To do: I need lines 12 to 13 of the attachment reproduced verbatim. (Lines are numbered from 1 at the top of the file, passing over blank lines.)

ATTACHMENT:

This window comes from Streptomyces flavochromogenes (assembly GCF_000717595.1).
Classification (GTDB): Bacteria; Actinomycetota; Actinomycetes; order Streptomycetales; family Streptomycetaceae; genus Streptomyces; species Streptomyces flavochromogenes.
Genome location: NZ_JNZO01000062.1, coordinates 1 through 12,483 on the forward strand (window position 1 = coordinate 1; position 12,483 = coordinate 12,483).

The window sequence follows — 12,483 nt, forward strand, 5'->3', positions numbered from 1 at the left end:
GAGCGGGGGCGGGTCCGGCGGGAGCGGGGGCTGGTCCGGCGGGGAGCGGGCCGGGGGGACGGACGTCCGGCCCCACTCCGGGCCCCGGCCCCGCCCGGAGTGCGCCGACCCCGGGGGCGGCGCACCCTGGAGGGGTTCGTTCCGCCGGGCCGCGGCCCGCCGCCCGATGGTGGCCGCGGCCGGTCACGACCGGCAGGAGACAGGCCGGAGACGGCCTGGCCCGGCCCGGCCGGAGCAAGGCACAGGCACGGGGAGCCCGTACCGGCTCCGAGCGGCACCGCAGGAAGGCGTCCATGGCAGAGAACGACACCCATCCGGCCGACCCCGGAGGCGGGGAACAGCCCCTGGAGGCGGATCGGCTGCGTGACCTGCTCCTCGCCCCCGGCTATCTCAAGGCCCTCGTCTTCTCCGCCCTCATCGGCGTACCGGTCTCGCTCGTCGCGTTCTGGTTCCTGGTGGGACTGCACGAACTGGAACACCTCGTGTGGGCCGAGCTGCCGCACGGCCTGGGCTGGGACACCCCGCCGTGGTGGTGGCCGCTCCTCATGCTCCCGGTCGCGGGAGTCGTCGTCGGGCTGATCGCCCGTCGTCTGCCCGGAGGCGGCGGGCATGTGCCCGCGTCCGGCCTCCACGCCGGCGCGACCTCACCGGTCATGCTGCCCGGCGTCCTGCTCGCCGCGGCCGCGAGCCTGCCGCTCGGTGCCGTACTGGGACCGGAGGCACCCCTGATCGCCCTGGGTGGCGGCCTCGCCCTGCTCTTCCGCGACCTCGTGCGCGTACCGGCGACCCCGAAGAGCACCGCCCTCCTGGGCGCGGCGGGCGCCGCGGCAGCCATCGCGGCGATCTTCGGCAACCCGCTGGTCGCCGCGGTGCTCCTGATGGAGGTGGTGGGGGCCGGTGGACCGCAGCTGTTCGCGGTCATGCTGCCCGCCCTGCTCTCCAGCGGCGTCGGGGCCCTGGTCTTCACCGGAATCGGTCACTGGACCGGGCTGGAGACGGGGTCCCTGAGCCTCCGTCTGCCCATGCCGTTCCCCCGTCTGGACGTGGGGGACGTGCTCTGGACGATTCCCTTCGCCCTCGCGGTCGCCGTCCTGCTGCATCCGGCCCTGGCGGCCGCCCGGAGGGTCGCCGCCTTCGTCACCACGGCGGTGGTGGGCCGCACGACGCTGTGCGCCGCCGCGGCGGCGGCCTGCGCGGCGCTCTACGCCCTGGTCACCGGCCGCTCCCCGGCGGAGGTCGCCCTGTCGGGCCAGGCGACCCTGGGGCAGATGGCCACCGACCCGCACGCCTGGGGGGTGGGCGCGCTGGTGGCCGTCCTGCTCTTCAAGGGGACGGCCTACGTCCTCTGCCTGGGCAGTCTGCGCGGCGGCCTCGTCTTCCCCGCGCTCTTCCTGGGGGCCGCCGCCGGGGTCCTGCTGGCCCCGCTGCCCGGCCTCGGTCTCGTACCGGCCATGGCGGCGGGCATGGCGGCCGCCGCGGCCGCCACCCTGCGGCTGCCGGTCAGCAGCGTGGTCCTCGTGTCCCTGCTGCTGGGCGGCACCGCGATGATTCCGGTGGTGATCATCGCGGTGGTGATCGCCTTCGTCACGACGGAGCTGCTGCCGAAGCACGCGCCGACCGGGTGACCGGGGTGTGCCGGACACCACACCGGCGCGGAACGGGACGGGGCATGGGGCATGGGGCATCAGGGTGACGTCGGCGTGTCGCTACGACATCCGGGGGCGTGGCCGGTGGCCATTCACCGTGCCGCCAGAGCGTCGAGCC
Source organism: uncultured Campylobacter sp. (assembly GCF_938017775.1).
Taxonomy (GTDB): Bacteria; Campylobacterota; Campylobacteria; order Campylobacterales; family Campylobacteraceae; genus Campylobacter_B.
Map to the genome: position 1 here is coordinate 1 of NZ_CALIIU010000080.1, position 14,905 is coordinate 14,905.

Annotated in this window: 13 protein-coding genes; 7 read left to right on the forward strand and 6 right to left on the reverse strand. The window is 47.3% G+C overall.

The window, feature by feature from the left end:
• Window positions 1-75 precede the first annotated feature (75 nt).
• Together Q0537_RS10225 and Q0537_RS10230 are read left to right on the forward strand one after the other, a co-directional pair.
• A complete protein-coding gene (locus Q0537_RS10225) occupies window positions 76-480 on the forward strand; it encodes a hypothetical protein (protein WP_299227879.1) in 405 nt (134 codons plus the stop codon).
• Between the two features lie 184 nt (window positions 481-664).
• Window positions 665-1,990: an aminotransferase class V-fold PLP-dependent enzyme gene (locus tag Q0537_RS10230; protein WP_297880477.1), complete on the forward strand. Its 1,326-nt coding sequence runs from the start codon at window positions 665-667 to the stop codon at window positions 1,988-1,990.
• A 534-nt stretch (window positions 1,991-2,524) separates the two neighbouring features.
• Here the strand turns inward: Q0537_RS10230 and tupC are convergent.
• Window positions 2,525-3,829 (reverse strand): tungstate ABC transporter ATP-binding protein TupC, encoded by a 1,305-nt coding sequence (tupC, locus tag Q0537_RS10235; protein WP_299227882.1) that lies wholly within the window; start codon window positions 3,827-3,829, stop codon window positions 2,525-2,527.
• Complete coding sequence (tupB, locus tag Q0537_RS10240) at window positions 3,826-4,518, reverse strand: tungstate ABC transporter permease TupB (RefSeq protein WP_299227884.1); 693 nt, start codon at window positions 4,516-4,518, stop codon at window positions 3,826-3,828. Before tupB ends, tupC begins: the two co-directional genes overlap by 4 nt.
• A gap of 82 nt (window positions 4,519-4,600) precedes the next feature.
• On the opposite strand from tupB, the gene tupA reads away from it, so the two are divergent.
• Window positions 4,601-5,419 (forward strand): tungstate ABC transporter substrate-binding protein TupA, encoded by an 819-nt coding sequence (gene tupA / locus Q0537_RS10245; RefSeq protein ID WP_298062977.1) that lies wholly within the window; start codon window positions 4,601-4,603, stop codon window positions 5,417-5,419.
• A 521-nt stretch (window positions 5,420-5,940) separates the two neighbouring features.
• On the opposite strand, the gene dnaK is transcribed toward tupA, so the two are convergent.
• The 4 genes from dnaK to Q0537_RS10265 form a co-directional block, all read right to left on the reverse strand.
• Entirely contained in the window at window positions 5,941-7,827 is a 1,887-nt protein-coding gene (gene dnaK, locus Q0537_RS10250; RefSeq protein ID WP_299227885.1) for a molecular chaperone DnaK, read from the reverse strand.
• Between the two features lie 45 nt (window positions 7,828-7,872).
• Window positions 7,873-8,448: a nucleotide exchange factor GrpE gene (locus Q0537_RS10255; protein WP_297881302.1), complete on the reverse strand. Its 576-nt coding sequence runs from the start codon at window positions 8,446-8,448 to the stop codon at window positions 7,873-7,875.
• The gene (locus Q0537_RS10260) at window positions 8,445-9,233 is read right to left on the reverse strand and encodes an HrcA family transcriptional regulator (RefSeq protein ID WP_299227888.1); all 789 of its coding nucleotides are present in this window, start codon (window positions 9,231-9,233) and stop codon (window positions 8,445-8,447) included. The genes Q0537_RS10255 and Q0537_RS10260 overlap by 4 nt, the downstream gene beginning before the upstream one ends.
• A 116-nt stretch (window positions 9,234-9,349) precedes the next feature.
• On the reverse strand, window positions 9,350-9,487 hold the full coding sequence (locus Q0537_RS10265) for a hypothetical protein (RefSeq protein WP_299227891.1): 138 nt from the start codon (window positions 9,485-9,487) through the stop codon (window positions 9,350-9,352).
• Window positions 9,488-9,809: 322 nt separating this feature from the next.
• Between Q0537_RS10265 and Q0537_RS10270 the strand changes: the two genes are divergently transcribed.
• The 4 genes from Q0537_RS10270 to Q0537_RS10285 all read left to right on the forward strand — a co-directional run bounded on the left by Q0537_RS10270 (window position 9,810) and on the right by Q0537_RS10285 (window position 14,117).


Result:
• Together Q0537_RS10225 and Q0537_RS10230 are read left to right on the forward strand one after the other, a co-directional pair.
• A complete protein-coding gene (locus Q0537_RS10225) occupies window positions 76-480 on the forward strand; it encodes a hypothetical protein (protein WP_299227879.1) in 405 nt (134 codons plus the stop codon).